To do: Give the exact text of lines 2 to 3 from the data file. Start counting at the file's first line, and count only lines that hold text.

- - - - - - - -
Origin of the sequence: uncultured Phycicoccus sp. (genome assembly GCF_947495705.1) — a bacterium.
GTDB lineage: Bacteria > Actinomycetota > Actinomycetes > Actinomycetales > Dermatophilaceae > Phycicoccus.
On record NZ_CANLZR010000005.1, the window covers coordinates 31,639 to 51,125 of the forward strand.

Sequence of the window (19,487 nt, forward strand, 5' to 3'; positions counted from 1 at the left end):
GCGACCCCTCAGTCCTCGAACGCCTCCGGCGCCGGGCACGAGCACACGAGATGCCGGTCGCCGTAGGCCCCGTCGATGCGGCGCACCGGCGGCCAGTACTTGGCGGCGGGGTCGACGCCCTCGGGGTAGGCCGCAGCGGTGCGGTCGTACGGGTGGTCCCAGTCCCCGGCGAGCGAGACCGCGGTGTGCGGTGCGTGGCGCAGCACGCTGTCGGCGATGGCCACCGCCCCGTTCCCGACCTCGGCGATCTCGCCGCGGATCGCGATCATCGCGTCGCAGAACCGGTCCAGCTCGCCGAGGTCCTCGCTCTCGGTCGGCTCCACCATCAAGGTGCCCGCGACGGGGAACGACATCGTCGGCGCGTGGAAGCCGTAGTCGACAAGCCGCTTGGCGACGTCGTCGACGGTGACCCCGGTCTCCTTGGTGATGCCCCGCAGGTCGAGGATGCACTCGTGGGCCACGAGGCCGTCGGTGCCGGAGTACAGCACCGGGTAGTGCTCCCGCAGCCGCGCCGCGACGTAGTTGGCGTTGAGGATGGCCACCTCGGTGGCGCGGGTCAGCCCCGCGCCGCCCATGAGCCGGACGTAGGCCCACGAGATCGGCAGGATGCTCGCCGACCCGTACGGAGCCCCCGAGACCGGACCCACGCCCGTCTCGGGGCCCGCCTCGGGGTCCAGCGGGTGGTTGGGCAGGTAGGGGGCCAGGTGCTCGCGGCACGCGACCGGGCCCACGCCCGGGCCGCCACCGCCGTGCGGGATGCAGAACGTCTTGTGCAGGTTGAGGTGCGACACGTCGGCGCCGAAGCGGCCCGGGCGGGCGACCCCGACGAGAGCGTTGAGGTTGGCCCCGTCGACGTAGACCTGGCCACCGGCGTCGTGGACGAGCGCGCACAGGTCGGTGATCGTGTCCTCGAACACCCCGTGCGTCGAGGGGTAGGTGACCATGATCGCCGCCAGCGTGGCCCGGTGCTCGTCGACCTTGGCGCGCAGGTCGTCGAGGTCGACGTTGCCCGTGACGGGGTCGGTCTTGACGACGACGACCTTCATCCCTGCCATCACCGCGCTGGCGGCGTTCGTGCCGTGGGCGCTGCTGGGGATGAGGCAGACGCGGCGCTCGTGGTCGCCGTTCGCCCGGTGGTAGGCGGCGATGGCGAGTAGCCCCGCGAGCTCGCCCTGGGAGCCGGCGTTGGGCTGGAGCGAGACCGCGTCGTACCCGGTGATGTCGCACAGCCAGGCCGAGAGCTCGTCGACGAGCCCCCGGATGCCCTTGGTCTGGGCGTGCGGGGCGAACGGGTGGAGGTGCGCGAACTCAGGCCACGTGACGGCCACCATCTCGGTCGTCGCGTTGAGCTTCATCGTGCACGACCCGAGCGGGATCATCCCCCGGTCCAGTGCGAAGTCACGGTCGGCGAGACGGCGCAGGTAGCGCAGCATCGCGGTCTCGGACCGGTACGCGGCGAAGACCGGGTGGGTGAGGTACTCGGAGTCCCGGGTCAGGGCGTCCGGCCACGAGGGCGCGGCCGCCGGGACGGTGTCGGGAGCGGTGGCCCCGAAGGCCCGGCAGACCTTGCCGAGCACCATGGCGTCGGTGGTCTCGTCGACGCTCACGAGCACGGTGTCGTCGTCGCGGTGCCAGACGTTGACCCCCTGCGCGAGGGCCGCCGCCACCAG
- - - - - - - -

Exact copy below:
GTDB lineage: Bacteria > Actinomycetota > Actinomycetes > Actinomycetales > Dermatophilaceae > Phycicoccus.
On record NZ_CANLZR010000005.1, the window covers coordinates 31,639 to 51,125 of the forward strand.